On 4 Jun., 15:49, Leslie Viljoen <leslievilj... / gmail.com> wrote:
> Sorry to beat a dead horse, but to confirm: the only way to mix a
> module into an already
> existing class it to reopen it with something (ugly) like this:
>
> class String; include Crc; end
>
> (1) Is that right?
>
> And then to mix a module into an instantiated object, you can use
> extend, and that
> modifies the one object. (2) Philosophically, is there any reason why
> extend can't be used
> in the same way on classes? (ie. String.extend(Crc))

You need to be able to distinguish between importing class methods and
importing instance methods (see Stefano's reply).

> One other question (3), below is an example of my SelfCrc module. This module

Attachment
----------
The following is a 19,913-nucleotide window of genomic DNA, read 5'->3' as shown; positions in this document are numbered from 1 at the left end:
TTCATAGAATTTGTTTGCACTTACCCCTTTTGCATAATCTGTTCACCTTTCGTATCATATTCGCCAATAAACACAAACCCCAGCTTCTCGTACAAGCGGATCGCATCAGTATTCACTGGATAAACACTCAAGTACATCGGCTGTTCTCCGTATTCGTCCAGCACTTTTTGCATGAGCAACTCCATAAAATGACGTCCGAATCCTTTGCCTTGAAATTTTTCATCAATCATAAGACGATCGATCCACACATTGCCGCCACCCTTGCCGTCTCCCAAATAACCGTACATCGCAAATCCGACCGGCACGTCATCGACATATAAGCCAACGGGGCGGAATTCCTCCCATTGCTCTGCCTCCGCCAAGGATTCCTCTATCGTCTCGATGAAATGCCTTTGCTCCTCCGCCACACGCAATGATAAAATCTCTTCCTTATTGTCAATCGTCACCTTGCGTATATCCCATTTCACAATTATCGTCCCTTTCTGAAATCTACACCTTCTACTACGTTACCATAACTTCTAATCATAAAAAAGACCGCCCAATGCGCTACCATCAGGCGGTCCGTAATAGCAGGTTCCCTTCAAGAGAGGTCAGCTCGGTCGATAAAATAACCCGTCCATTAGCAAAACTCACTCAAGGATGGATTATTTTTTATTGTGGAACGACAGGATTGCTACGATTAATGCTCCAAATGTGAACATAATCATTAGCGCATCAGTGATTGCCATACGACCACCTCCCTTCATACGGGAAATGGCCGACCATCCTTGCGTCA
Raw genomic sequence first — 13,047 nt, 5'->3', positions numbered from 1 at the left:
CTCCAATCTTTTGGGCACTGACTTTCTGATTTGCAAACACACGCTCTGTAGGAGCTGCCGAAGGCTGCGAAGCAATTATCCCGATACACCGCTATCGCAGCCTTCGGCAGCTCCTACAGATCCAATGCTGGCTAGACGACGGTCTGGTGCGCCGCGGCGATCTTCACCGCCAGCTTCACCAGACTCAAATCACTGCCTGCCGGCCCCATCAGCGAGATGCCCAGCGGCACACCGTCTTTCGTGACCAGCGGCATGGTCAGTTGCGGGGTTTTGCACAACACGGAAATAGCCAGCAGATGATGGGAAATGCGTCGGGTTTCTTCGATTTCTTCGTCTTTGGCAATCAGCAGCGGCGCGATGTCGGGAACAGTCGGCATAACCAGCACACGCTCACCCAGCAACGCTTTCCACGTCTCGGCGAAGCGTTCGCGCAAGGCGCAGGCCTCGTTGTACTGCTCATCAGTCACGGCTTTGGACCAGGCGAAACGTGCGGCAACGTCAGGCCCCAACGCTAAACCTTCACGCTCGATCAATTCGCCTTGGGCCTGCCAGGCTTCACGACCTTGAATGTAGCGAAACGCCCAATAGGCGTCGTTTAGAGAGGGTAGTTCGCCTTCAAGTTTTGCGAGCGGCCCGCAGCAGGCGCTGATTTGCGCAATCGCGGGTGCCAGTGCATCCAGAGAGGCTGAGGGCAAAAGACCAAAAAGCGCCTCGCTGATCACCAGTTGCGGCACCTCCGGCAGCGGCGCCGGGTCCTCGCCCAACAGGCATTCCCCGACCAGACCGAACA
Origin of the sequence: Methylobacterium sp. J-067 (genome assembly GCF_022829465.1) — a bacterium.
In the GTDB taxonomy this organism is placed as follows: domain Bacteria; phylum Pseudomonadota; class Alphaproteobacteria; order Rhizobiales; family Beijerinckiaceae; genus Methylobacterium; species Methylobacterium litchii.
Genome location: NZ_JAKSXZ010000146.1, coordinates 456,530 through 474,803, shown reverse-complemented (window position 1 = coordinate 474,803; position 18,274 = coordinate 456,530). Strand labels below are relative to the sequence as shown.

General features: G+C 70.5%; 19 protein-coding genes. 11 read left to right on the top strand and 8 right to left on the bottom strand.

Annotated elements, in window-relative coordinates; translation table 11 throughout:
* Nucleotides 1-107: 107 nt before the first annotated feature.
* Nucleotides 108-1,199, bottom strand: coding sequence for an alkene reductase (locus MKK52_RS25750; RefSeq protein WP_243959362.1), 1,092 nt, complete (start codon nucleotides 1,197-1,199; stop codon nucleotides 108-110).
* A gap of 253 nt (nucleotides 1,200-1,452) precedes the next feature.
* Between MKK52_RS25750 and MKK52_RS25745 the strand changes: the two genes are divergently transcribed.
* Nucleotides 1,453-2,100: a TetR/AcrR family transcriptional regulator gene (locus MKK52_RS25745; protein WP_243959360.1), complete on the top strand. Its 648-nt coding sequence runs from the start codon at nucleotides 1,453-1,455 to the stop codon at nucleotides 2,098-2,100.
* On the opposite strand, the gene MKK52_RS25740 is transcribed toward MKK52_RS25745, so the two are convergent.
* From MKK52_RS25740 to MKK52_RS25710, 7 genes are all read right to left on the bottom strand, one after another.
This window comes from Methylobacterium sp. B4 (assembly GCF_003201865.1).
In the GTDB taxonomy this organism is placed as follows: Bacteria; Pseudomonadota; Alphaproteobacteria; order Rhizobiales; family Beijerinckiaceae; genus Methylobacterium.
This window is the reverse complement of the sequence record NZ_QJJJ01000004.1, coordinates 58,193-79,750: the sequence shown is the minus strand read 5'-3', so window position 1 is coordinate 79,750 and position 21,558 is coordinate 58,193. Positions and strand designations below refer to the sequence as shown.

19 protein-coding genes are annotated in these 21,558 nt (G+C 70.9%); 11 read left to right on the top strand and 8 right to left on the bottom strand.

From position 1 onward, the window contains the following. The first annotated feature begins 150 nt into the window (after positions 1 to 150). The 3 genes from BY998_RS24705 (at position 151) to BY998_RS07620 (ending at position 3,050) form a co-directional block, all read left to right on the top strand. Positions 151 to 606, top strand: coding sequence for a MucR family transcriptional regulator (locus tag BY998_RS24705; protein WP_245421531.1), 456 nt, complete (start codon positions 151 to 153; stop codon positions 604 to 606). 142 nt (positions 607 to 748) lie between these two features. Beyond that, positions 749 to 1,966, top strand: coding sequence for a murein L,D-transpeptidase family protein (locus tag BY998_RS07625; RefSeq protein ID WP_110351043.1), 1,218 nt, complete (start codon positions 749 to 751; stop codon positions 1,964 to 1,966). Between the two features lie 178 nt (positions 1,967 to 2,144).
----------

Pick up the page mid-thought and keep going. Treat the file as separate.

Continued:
> works well when included into String, but extend doesn't work because that
> only modifies the one object and .crc16_ok? below tries to call .get_crc16
> on a new string that it creates, which fails.
>
> I can modify it to work like so:
>
>         def crc16_ok?
>                 first_part = self[0..-3]
>                 first_part.extend(SelfCrc)
>                 first_part.get_crc16 == get_terminating_crc16
>         end
>
> ..is that the right way to make this module work properly? Or are
> some modules just not suitable for extend?

If your module expects to be present in all instances of the class
then including is the only reasonable way to do it IMHO.

I can think of a number of other designs which would not have this
issue but since I do not exactly know what your module does
(especially CrcTab which could be a kind of cache) I am reluctant to
enumerate them.

Assuming that you want to store strings along with their CRC's I'd
rather have a separate class that has a String and a CRC.  That seems
more natural to me.  This would also avoid the issue that you cannot
easily determine whether a String does contain its CRC or not etc.

Kind regards

robert